BIDDEFORD, Maine — The slim, canopied boat slid almost noiselessly down the Saco River, making a speed of about seven knots.
The boat seats as many as eleven people, according to Matt Tarpey of Rumney’s Boat Yard, similar to the pontoon boats or party boats seen on many Maine lakes.
“I’ve called it a cocktail boat in the past, and people always say every boat is a cocktail boat,” Tarpey joked.
What makes the boat unusual is that the power is provided by electricity.
Tarpey believes he is on the leading edge of the development and use of electric boats. His separate business, Maine Electric Boat, currently sells a line of boats made in Canada, with the electric drive system made in Europe.
They also have a prototype, larger outboard motor from the same manufacturer, which he said can hit a top speed of about 30 knots.
“We’ve gone to various boat shows, the most recent being Rockland last year. And there was genuine surprise something electric could go that fast," Tarpey said.
He said a Rhode Island company called Flux Marine is planning to introduce its own bigger, faster electric outboard later this year, one of them equal to 70 horsepower. That, he said, will make electrics comparable in performance to many of the outboards now used on Maine’s coast and lakes.
Tarpey called that development a “game-changer” and said there is growing interest in the boating world from those willing to try electric motors to replace fossil-fuel-burning gasoline models.
”We’ve been getting a lot of calls from harbormasters, marinas, and oyster farmers that have caught wind of the projects we are working on this year and [the] first of next year. There’s a lot of interest,” he said.
There are clearly questions, however, primarily about the range of those battery-powered boats, and the process of recharging.
The Island Institute, a leading advocate for Maine’s coastal economy, is hoping to provide the answers.
The institute started a project to promote the use of electric outboards for the working waterfront as a way to fight climate change.
“A huge component of our work is bringing clean energy solutions to the marine economy in Maine,” Sam Belknap of the Island Institute said.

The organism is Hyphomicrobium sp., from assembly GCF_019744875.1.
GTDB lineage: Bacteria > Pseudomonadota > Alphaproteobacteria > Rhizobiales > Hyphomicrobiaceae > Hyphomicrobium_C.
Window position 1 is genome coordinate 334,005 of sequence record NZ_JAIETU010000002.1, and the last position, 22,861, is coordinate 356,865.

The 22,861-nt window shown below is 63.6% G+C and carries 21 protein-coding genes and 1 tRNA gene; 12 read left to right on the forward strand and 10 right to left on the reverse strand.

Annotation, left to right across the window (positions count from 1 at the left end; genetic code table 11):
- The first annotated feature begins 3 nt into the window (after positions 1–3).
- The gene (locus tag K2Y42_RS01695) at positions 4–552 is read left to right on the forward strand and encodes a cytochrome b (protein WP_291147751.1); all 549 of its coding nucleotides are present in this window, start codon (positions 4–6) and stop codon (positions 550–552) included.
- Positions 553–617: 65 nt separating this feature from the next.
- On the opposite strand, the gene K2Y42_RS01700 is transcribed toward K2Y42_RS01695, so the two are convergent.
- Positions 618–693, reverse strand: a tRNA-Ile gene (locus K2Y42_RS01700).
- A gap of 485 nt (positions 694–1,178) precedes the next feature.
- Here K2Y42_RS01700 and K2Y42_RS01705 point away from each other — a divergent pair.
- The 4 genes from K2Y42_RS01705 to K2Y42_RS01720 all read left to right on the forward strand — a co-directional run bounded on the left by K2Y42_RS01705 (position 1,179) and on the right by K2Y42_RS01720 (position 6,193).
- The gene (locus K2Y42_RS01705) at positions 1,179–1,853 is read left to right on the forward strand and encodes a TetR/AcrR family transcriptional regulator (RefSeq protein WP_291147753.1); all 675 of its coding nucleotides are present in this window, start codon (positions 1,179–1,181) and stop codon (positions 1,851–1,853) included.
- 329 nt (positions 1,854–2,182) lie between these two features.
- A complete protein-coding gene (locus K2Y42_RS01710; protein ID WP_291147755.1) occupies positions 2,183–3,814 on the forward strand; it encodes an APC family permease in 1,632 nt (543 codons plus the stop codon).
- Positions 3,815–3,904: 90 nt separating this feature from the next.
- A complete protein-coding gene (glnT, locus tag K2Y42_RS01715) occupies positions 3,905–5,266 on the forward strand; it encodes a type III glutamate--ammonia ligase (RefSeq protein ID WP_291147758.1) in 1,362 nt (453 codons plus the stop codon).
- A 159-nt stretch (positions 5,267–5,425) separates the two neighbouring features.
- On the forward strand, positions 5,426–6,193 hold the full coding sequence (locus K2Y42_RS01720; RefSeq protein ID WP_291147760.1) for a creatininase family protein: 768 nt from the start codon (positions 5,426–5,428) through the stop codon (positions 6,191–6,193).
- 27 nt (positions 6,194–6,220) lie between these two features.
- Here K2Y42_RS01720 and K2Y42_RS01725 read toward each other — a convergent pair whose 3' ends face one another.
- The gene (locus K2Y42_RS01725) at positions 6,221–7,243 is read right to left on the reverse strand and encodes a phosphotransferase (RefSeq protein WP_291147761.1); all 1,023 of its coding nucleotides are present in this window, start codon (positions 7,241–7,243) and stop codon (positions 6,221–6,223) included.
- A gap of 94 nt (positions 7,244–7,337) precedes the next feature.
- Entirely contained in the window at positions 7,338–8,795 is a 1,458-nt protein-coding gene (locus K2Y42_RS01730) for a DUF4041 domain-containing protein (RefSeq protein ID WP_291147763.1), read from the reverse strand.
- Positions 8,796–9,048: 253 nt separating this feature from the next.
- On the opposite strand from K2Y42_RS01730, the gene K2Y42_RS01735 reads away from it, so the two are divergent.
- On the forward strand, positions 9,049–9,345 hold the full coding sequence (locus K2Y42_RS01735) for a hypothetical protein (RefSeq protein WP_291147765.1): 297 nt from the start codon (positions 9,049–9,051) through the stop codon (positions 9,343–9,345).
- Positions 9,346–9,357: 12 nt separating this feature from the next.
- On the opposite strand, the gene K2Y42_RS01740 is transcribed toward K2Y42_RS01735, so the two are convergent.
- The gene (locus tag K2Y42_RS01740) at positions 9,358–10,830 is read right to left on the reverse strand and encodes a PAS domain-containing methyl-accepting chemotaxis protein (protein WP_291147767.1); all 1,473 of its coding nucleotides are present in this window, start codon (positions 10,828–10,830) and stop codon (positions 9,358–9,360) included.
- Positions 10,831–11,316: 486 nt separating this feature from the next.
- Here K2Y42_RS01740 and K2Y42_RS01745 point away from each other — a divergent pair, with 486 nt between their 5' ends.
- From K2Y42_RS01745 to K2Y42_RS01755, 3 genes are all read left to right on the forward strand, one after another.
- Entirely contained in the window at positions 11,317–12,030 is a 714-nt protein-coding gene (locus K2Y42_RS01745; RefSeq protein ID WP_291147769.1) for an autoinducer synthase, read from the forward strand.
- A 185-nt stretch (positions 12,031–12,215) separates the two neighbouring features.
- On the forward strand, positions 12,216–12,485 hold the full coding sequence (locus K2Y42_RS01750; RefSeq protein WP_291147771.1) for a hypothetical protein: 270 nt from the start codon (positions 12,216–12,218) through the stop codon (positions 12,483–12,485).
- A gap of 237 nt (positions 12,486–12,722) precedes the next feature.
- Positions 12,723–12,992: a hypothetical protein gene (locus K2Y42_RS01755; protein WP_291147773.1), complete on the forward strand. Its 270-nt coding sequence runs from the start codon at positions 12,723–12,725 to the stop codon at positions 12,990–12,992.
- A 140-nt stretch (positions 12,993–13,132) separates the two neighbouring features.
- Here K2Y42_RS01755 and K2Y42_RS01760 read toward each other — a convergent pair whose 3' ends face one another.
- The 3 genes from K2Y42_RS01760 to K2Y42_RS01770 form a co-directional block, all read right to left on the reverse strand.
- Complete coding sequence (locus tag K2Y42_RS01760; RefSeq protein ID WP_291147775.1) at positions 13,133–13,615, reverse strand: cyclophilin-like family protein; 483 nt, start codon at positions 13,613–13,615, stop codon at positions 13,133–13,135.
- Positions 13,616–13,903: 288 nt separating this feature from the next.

Belknap said the institute has held meetings with a variety of marine industries and found interest in being able to move to cleaner energy.
“Because they recognize how intimately the ocean and their sectors are influenced by climate change, and this is one small way they can start to limit their impact, by transitioning from fossil fuels to electric power,” Belknap said.
The institute’s primary focus is on the working waterfront, especially aquaculture businesses, according to Belknap. And that could lead to some of the answers about battery range and performance.
Belknap said the institute is conducting studies this summer, working with some of those businesses to determine how much their current motors are actually used during the day.
The projected battery range of the new, larger motors is estimated to be 90 minutes at full speed, but Belknap said much of the time the boats may be tied to a float or buoy while people are working, and not actually be moving. He said they are hoping to show that electrics can meet the working needs of those businesses.
Belknap is also hoping that grant and financing programs created by the institute will help commercial users make the switch to electrics, which will be more expensive because of the battery systems.
“We aren’t talking about an inexpensive effort, but it's far less cost than we will incur if we continue on the path of using fossil fuels to support our heritage industries,” Belknap said.
Belknap and Tarpey both predict the changes could come fairly quickly, once potential buyers see the power and reliability of the new generation of electric outboards.
It will also require the installation of fast charging on shore and developing other solutions for recharging boats on the water, which Tarpey said he is working on as well.
“By 2025, we will have 100 electric vessels on the working waterfront,” Belknap said. “As folks see this technology is functional and makes sense, reduces their downtime and their business costs, I think others will be quickly adopting this technology."